Truman Unafraid to Make the Toughest Decisions of his Day
Noted author and historian David McCullough said Missouri-born president Harry S. Truman exhibited many traits that helped make him a great leader.
Speaking at Friday’s luncheon, McCullough said Truman’s sister Mary Jane sent him letters in 1945, shortly after he became president, complaining about how difficult it was for her and their mother to get ready to visit him at the White House.
“He responds to her, ‘You both have done fine under this terrible blow,’” McCullough said. “That letter was written on May 7, the end of the war in Europe. That’s what else he had on his mind. I think that shows his understanding of who he is. He once said, ‘I tried never to forget who I am, where I came from and where I’ll go back to.’ He knew who he was.
“It also revealed his capacity for empathy. … He doesn’t look down on them for feeling that way. He would never look down on either of them no matter what.”
Because Truman was so sure of who he was, McCullough said, he never worried about sharing credit or sharing the stage with other great men. The Marshall Plan, which revitalized the economies of an ailing post-war Europe, should have been called the Truman plan, McCullough said. But Truman knew Marshall’s name would help it get through Congress.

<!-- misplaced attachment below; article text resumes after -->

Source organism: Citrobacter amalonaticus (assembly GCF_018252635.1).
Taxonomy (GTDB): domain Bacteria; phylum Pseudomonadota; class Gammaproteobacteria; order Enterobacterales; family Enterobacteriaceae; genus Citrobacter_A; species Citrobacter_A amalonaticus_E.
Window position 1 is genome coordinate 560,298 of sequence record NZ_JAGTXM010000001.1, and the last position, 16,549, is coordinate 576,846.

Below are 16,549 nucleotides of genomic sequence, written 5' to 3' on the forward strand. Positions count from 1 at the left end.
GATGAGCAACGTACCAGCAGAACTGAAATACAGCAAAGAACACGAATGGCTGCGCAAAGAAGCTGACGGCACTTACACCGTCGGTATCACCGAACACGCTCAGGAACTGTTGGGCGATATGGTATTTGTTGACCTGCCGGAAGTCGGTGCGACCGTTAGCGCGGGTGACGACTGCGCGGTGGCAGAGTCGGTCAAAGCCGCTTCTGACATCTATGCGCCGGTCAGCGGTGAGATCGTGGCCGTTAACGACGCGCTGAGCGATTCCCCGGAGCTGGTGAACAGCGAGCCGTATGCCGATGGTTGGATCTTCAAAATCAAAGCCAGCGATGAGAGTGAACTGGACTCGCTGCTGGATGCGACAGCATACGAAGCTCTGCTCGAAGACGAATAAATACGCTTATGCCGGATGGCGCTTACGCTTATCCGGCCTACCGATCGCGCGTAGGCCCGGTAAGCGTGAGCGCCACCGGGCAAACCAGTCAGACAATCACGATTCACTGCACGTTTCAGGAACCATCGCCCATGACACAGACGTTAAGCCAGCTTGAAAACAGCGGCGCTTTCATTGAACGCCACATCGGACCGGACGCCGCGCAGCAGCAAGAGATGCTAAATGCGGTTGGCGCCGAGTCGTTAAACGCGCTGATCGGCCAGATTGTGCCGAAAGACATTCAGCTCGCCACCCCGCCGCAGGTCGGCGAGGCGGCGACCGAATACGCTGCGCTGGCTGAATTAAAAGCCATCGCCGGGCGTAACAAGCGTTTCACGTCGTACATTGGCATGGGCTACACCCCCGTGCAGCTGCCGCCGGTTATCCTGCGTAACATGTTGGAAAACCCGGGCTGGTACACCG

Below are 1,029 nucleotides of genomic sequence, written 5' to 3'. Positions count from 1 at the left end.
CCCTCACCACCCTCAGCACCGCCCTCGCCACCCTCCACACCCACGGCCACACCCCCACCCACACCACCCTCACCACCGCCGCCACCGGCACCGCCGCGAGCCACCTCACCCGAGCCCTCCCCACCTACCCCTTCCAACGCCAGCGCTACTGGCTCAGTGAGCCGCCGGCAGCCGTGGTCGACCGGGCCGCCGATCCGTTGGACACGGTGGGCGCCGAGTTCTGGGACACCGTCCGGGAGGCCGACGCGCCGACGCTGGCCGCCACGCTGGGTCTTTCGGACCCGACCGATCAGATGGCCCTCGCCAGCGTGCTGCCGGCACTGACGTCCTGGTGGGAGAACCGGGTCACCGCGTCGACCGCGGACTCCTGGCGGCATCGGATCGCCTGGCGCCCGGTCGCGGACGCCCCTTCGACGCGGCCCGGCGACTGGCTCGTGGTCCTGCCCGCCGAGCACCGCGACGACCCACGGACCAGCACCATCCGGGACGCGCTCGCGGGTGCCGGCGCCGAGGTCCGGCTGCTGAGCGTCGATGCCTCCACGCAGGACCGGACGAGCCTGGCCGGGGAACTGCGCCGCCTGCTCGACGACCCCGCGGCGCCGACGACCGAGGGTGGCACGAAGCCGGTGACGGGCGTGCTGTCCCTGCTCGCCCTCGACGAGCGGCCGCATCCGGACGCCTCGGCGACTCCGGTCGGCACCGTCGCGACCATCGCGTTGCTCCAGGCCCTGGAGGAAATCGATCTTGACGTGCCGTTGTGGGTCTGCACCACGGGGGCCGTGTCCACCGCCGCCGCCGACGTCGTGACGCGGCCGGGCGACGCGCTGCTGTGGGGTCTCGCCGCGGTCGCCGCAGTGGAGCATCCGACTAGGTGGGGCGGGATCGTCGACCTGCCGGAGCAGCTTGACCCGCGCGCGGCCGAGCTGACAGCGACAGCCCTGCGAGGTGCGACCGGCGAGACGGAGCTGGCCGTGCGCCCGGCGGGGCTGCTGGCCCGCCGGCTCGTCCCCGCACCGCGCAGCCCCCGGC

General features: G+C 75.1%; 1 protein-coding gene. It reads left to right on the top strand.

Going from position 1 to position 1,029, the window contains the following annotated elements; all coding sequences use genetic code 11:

“George Marshall, when he was first proposed as Truman’s secretary of state, there was a meeting of Truman’s staff,” McCullough said. “One of the members of staff … said, ‘Well Mr. President, you might want to think twice about appointing General Marshall to be secretary of state. … In two or three months, people will start saying he’d make a better president than you are. Truman said, ‘He would make a better president than me but I’m the president.’
“He also knew one of the lessons of leadership … is to have the capacity to surround yourself with good people. He said there was no end to what you can accomplish if you don’t care who got credit.”
Truman believed in education, McCullough said, which also is essential for good leaders.
“Truman is not just a failed haberdasher hick from west Missouri,” he said. “This man, despite never going to college, read Latin for pleasure. He read history over and over again. … He knew history was essential to understanding how people work and how you work for people.”
McCullough reminded legislators that even though Truman served during a particularly tumultuous time in our nation’s history, there never has been an idyllic past when things were simple and carefree. Truman made the tough decisions, like dropping the atomic bombs on Japan, the Berlin airlift and integrating the military.
Truman understood “the need for patience, the need for purpose, the need to surround yourself with the best people possible and the very crucial need of doing the tough things too, the decisions that are not going to be popular, the decisions that won’t look good but will stand the test of time,” McCullough said. “That’s what history is about, the test of time.”